Activists Kit

We’re just beginning to build our Activist Kit. Below you will find the steps you must take when your park is threatened with conversion as well as some great handouts that explain how conversions hurt your equity. More to come.

What To Do When You Get a Letter of Intent To Convert

1. If you don’t already have one you must form a homeowners association. If you don’t, your park owners, with the help of their attorneys, will recruit a few sympathetic residents and set up a sham homeowners association to control the issue in the park.

At this point you should also get a lawyer who specializes in mobile home law to help with the following steps. Ask the lawyer about fees. Perhaps they will take you as a pro bono case. Some lawyers work through non-profits that provide free legal services to seniors or low income people.

2. You must notify your city council or board of supervisors. Tell them about the proposed conversion and that the residents are against it.

An uninformed city council or board of supervisors can be a disaster for park residents.

On November 23, 2007, the Encinitas City Council approved conversion of The Sands Mobile Home Park. Council told residents state law governing mobile home parks restricted its decision.

“We are a country of laws, and we need to follow those laws, and those laws dictate the decisions we are making tonight,” Mayor James Bond said.

The council voted 4-1 to approve the conversion. Councilwoman Teresa Barth said her opposition to the measure was symbolic given the applicable state requirements. “I voted with the people on this one,” she said after the meeting.

Had they been educated on the matter the Mayor may have known that placing conditions or restrictions on mobile home park conversions, or denying them if they conflict with local planning goals is actually in compliance with state law, not against it.

3. You must send a letter to the park owners and their attorney asserting your rights as a homeowners association. You can ensure that the park owners and their attorneys are required to deal with your homeowners association directly in all matters involving the conversion process.

Use this Sample Letter.
This letter was written and successfully used by the Board of the Alimur Park Homeowners Association and their attorney Terry Hancock.

4. You must negotiate the terms of the resident survey. This will not be easy as the park owners will want to write a survey that ensures a favorable outcome for their position. They will want to include demographic questions and other unrelated fluff to confuse residents. They will try to include an “undecided” option to the resident survey to capitalize on this confusion. They will tell you the survey is meaningless. They will tell you can safely vote yes on the conversion without consequences. Do not allow this! The survey is probably the most important vote you will make in your life. Always keep in mind that the survey of support is the only tool prescribed by state law that requires input from the residents before a conversion can be approved. With the support of your local government, a majority no vote on the survey can legally stop the conversion. Therefor, the survey should contain only one question; Do you support the conversion or not.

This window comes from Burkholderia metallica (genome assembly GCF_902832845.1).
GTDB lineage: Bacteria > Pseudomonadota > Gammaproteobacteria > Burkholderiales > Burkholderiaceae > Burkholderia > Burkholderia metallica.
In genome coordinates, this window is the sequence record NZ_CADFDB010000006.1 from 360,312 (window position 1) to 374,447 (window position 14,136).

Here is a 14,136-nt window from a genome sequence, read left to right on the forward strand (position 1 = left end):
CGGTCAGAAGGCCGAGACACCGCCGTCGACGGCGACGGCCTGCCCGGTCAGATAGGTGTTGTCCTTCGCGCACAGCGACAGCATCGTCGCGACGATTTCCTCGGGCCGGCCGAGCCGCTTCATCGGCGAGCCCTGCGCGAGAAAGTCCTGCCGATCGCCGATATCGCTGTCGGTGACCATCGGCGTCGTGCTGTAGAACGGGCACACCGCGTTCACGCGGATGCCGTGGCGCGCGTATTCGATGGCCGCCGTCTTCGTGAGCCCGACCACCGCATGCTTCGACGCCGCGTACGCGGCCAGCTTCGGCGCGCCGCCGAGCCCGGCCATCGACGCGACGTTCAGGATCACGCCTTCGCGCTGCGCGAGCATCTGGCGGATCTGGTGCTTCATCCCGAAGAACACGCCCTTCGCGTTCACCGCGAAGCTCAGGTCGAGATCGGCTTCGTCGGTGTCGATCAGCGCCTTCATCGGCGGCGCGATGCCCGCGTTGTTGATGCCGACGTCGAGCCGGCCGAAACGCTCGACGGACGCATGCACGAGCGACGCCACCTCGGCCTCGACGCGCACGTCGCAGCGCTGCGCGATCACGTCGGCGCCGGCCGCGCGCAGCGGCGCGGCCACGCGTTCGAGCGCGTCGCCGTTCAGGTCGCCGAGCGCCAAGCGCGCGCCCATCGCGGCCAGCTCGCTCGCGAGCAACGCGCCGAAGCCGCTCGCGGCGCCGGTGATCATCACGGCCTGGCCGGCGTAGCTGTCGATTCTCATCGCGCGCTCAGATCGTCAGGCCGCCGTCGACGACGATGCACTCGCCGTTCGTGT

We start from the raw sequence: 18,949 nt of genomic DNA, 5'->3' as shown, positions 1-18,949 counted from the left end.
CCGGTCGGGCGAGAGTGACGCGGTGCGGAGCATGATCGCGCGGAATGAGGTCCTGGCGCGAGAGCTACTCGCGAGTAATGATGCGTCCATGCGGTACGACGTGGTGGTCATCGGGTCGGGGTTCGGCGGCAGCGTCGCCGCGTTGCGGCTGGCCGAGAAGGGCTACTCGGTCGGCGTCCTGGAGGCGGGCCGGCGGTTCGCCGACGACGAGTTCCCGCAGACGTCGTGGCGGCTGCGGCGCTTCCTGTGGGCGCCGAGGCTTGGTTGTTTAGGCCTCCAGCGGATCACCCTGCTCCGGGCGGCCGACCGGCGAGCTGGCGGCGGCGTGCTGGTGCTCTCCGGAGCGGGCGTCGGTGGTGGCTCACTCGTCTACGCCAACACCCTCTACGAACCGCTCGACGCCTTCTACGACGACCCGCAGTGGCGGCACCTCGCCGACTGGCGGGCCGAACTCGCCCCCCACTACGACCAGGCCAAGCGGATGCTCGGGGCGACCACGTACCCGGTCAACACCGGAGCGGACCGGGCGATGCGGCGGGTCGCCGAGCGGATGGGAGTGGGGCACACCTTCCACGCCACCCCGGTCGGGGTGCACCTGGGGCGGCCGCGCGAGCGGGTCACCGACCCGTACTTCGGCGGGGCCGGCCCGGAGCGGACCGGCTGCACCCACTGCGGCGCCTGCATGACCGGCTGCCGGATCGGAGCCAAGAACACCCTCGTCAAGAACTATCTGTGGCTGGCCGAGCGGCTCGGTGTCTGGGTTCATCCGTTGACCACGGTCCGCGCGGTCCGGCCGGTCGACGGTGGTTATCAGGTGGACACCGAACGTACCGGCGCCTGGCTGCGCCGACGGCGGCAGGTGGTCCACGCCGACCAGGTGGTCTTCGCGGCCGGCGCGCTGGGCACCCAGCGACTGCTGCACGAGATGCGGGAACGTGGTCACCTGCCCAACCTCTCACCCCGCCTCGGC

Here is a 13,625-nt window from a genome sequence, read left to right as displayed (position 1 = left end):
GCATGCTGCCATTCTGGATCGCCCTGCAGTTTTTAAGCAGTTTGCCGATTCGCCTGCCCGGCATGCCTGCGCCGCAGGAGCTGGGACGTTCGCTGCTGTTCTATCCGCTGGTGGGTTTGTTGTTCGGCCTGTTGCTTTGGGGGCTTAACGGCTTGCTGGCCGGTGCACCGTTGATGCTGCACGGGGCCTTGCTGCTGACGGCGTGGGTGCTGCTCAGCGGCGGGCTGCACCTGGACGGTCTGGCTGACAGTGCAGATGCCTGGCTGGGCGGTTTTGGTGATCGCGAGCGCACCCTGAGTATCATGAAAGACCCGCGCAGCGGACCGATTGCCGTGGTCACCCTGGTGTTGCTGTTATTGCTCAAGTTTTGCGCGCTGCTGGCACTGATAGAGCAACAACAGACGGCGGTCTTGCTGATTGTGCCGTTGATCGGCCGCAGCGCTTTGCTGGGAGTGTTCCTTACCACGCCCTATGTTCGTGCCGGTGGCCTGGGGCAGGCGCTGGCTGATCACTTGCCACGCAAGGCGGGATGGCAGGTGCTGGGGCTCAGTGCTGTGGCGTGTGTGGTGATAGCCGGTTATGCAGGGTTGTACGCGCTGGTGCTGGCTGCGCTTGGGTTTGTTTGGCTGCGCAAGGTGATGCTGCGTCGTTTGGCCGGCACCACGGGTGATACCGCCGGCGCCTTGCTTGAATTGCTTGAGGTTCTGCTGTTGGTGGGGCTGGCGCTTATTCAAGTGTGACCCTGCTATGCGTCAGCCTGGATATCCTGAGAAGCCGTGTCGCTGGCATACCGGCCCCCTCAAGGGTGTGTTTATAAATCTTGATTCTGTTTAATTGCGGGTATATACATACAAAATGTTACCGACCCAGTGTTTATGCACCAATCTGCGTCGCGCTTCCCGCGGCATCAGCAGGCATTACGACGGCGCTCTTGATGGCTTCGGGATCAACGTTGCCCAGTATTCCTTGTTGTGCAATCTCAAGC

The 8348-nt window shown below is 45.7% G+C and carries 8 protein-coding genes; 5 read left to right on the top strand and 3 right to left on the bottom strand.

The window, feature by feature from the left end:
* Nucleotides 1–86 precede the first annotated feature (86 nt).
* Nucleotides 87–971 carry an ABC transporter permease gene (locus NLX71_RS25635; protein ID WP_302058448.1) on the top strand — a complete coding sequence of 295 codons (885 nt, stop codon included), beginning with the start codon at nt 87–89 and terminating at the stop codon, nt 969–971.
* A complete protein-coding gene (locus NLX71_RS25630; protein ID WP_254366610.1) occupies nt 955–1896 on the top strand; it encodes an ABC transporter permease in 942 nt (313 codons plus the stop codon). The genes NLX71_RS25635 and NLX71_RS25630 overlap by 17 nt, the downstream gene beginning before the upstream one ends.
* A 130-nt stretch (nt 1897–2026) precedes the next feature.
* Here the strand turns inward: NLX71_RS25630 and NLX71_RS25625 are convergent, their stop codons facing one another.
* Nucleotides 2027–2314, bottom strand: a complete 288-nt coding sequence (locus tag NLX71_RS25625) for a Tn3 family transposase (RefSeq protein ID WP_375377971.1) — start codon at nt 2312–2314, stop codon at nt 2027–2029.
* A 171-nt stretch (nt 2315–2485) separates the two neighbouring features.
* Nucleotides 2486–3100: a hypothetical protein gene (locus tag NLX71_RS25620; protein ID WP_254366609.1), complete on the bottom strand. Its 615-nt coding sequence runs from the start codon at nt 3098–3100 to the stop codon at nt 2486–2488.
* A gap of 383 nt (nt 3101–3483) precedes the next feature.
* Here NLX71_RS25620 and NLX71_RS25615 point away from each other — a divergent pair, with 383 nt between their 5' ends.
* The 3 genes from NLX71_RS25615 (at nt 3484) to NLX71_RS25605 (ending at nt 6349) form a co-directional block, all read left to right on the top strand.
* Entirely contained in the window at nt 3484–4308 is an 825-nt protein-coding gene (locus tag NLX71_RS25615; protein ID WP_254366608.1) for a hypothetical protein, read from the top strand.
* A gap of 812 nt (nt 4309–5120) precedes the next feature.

Use this Sample Resident Survey.
This survey was written and successfully used by the Board of the Alimur Park Homeowners Association and their attorney Terry Hancock to define the resident survey. It includes justifications and additional requirements. It took several rounds of negotiations and several months get an easy to understand resident survey approved by all parties.

Print Quality Flyers for Easy Distribution

In Space Value Document1. Download a Print Quality PDF of “How Mobile Home Park Conversions Hurt Your Equity” Document

Excerpt: When you purchase a mobile home in a rental park, you pay one price that includes both the home itself and the right to use of the land on which it sits. This is referred to as the “in space” value.

Location of park, condition of park, and strength of local rent control ordinances will increase or decrease the “in space” value of the home. A home in an “A” rated park will cost more to purchase than one in a “B” rated park. A home with low space rent will cost more to purchase than one with high space rent. The final cost is determined by a combination of local market forces such as availability of financing, income levels, cost of living, the cost of comparable mobile homes and the price of real estate…

Why a Converted Mobile Home Park is NOT and ROP2. Download a Print Quality PDF of “NOT an ROP” Document

Excerpt: When you buy a lot in a converted park you are NOT purchasing a lot in a Resident Owned Park. The owner still controls the park until at least 51% of the lots are sold. Instead of the stability of a resident owned park where everyone has equal stake in the outcome, a converted park is a hodgepodge of renters, owners and speculators. Instead of “all for one”, it’s “every man for himself”…

Why a Converted Mobile Home Park is NOT and ROP3. Download a Print Quality PDF of “Mobile Home In Space Value Comparison” Document

Excerpt: How “In Space” Value Works. The Cost of Mobile Home Ownership Is Dependant On Factors That Have Little To Do With The Home Itself …